Most helpful critical review
24 of 26 people found the following review helpful
I LOVE Eve and Roarke, but this 38th outing felt a tad...stale? It's a take on a Beverly Barton novel.
on 21 November 2010
This book was on offer at amazon for less than half the RRP, but I missed out on the offer by 24hrs, and was pretty bummed, but it was available without wait at my local library, and in the end, I am glad that I did not actually buy it, as it is not a Keeper.
It started off great, and I thought that I'd be in for the type of novel that I like - where we catch up with the previous characters that we've come to know and love, where we see personal relationships and interactions, but it wasn't quite enough (for me at least) of that. The book starts off with Eve and Roarke on vacation for 2 weeks, in Ireland with his family, and with them about to set off for Italy. Eve does something really thoughtful (especially so for her, not that she's not nice or thoughtful, but that work is her only obession other than Roarke) for Roarke, which actually brought a lump to my throat and which made it clear that she is now really accepting of herself as his wife, and all that that word entails. Then, in rural everyone-knows-everyone Ireland, a murder takes place and Eve is suddenly off of vacation, though only temporarily, so I was still ok with the tale at this point.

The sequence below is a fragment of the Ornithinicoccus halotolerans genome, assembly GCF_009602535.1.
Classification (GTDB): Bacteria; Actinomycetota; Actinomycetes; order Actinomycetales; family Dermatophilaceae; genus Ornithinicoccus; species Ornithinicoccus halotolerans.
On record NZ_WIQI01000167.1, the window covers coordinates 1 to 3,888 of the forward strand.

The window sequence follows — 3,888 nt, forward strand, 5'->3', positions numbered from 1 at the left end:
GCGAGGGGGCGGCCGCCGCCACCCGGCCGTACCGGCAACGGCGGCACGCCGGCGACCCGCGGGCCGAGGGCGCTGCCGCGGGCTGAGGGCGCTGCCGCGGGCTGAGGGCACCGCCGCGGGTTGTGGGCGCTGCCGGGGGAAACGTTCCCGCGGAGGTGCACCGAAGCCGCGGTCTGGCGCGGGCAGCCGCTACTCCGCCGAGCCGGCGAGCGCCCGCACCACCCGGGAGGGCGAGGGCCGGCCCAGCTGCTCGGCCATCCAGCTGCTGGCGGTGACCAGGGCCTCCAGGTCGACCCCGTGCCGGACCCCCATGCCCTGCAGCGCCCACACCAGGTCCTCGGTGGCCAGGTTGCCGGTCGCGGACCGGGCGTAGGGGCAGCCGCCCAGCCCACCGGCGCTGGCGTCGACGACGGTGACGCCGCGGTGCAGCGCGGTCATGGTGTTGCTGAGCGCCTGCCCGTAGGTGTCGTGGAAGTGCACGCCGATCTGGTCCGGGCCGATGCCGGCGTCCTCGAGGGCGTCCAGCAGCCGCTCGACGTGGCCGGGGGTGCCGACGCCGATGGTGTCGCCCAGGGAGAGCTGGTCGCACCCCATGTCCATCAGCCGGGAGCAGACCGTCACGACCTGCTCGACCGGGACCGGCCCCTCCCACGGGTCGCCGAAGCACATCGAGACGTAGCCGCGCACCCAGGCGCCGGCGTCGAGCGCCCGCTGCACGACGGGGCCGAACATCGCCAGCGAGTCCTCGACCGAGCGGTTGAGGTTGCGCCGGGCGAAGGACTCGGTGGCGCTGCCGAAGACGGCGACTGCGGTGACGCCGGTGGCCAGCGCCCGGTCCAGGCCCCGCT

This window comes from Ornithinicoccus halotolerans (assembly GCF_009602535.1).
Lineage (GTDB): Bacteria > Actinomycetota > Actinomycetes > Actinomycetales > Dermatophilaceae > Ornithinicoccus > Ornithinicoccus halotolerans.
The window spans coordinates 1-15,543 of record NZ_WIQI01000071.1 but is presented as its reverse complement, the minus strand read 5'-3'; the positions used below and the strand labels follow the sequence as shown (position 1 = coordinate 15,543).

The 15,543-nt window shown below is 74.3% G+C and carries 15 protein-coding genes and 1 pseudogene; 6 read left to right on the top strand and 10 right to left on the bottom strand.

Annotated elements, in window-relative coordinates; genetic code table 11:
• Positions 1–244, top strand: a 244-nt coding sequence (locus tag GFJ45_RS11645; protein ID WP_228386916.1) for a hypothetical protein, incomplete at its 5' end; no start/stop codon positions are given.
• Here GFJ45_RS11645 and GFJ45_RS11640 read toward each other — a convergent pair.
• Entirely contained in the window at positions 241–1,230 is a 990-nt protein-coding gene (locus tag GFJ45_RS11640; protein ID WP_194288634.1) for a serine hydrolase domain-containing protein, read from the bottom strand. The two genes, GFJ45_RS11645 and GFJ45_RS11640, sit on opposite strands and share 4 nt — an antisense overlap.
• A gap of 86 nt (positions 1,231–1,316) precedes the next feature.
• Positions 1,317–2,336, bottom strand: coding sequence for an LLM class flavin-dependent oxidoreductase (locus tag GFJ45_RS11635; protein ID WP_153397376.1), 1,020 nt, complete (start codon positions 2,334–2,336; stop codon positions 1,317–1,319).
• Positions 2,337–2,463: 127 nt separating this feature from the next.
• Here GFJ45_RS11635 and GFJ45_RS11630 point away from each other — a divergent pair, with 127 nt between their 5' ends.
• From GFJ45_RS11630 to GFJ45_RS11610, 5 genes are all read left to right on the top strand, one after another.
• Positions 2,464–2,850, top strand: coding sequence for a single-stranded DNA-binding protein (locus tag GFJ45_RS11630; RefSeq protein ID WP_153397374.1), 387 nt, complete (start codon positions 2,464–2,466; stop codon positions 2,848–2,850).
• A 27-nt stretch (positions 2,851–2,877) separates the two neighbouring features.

Next, she's back in New York and immediately a murder ensues, which again, I am fine with - after all, this is what the series is about. What I am not fine with is that by the end of the third chapter, we'd been introduced to several so obvious coincidences, so much cliche'd, predictable 'over-reacting' and 'over-acting' from some of the suspects that Eve checked out, that I sussed who the baddie/s were and where this novel was going. This hasn't ever happened to me so quickly in a JD Robb tale before. And yes, we get told straight away who Eve suspects, and then it was just a tale of tying events of the past in with what's happening in the present. Immediately what came to mind is the two-story-arc by Beverly Barton, in her Griffin Powell series (sorry, can't remember the titles, though one may be Murder Game, clue's in the title for IID too), so I totally knew where this book was going.
We get to see very, very fleetingly Peabody and McNab, Feeney, Charles and Louise and Dr Mira, there's a touch of dialogue with Mavis in a telephone call, mention of Bella crawling now, but no Leonardo. What I would have liked to have seen more of is those personal relationships that we have come to love with the characters that have paired off. It seemed as if P&M's relationship was exactly the same as in the other books i.e. no progress, and whilst we see Charles making breakfast for Louise whilst helping Eve with the case, it would have been nice to know more about how this seemingly-mismatched couple are living their HEA. I'd have loved a shot of Eve with Bella now that she's getting about - it would have been a laugh a minute to see Eve's panic.
Overall, I still quite liked it - because it's an Eve and Roarke novel, but I am glad that I did not buy it. I have, however, ordered the Christmas novella (in THE OTHER SIDE), due out on 30/11/10, as that's in an antho with several other good authors, and generally re-sells well. However for hardbacks, i.e. the annual Nov and Feb releases (2011 seems to be an exception to this rule, as what is classed as book 39 releases in Feb, book 40 in June and book 41 in Nov), I will rely on my library.